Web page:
When the trailer launched in 2015 for the new Ghostbusters movie it was almost as if Satan had clawed his way up from Hell, slapped a few kittens, set up camp in a church and begun offering free hugs to passing virgins. The internet went batshit. People burned their copies of Bridesmaids, yelled hateful words from their rooftops and had Dan Aykroyd’s face tattooed on their buttocks in unison. It was a strange time. Still, as someone who doesn’t react like a complete wack-job after watching a movie trailer, I was intrigued by this outcry.
I am a big fan of the original Ghostbusters film. I was a kid in the era of the original Ghostbusters. I had a plastic proton-pack, I had my own glow in the dark Slimer toy, I loved it. I still do. I still, however, couldn’t muster the hatred for this new film, and as the release date got closer and closer, I instead just kind of shut-off. I was tired of hearing people complain and rant and rave about the remake and so I just stopped listening and didn’t bother seeing the film when it hit theatres in 2016.
I used to get a little bit irritated when my favourite movies underwent the remake treatment. Dawn of the Dead, Texas Chainsaw Massacre and others were re-created for modern audiences with mixed results. I realised pretty quickly, though, that just because these remakes were happening, it didn’t mean that the film I loved, that special and fabulous original film, disappeared. It was still there, as beautiful as ever. Sometimes a remake even meant that the original film got a very cool new release with some extra features. Yeah, my hatred for the dreaded remake dissipated. Ghostbusters being remade just didn’t bother me, I’m afraid.
I finally got around to it though. I figured that enough time had passed and my interest was there to check it out, and so I watched the new version of Ghostbusters. Directed by Paul Feig (Bridesmaids) and with a cast of Feig familiars such as Melissa McCarthy (The Heat) and Kristen Wiig (Skeleton Twins), and Saturday Night Live comediennes Kate McKinnon and Leslie Jones. We also get Chris Hemsworth (Thor) as the bumbling receptionist Kevin, providing plenty of comedy. The story is a new origin tale in which the group comes together from various places to make up the Ghostbusters. McCarthy, as Abby and McKinnon as engineer Jillian, work as paranormal enthusiasts. Wiig, as Erin, comes together with them after initial reluctance and Jones as Patty a little later. They encounter scepticism within the media and government, and are labelled as Ghostbusters. We meet the villain of the story, Rowan North (Neil Casey), who is trying to unlock a barrier in order to allow the world of ghosts and ghouls to enter the real world. The four women attempt to stop him before he is able to do-so, and so adventure is had.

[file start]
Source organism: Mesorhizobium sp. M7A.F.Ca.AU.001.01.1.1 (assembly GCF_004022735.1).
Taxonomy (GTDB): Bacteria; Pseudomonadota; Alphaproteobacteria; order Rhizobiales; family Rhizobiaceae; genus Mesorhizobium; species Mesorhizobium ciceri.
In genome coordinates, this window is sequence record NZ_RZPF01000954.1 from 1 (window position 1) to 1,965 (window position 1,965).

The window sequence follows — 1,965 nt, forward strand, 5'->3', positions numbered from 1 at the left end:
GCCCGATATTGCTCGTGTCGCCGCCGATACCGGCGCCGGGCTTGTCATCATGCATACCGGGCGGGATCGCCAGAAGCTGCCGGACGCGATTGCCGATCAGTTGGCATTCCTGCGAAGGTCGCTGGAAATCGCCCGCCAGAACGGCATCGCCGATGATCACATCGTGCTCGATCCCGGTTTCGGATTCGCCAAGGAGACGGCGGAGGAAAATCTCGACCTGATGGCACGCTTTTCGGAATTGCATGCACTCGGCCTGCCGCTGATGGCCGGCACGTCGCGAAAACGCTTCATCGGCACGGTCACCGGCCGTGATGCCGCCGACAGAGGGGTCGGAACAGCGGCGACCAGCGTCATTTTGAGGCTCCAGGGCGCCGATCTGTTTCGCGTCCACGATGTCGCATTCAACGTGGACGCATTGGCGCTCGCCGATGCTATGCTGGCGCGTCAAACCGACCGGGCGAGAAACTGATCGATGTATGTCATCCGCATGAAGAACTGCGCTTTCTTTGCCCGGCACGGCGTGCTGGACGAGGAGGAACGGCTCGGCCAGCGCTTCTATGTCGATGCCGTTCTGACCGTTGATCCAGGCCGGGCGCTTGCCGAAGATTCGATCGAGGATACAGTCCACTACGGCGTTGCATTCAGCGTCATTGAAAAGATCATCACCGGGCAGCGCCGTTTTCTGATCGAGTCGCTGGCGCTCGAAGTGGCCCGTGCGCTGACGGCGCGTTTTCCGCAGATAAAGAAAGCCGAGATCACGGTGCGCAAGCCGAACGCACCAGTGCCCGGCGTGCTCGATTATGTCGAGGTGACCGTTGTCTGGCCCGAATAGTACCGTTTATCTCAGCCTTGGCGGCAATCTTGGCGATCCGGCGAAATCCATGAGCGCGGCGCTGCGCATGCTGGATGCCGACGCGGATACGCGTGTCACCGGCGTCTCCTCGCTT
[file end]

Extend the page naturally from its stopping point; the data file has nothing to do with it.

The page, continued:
It’s a decent story and in many ways similar to the original film, with the origin aspect and the various nods to the original. I got a kick out of the various acknowledgements of the 1984 classic, from Slimer, to the casting of Dan Aykroyd, Bill Murray and Ernie Hudson, to the other small things that are a lot of fun to see pop up every few minutes. I really enjoyed these things and it showed me that Feig is truly a fan of the original film and wanted to try to show respect to it. The cast have a good chemistry, I think it helps that they know one another and have, in some instances, appeared in films together before. The writing wasn’t something I noticed as being bad, but I also didn’t think the script had the iconic dialogue that is vibrant in the original film.
I have to admit that as the credits rolled at the end of this movie I was a little confused as to why there is so much vehement hatred for it. I understand that many people didn’t want to see a remake of a beloved film, but aside from that I feel like much of the negativity is unfounded and pretty odd. I had fun with this film. It had some very entertaining sequences, lots of enjoyable tips of the hat to the original flick, and a cast that I personally enjoy. I think some of the CGI looked a bit “off”, the writing was missing that spark that took the first flick to another level, and it could have used some genuine spookiness to lift it to more than just a comedy film, but these things aside, there was lots to enjoy here.
I have seen so many 1-Star reviews for Ghostbusters. People angrily claiming it to be an “abomination” and that the cast are awful, but I disagree. The cast do a fine job here, and I really like the fact that the Ghostbusters in 2016 are an as semblance of women who are able to fight against bad things without the action-hero male character helping them out. McCarthy and Wiig are proven to be very good when cast well, but McKinnon for me stole the show. Her unhinged and peculiar character was a lot of fun to meet and I thought she added a lot. Jones added a needed relatability to the proceedings too.
I just don’t know why people hate this so much. I didn’t adore it, and I didn’t think it was a perfect film, but I also didn’t dislike it. I laughed and had fun with it, and thought there were some enjoyable aspects. There are plenty, thousands in-fact, of films out there that are much worse than this one. It’s a shame that people have such an issue with this for the reasons I’ve read about in the last year, I thought we’d moved past such things. Still… Some people will dig it for what it is, and while I’d rather put in the disc to the original, I think this is pretty decent too.
3 out of 5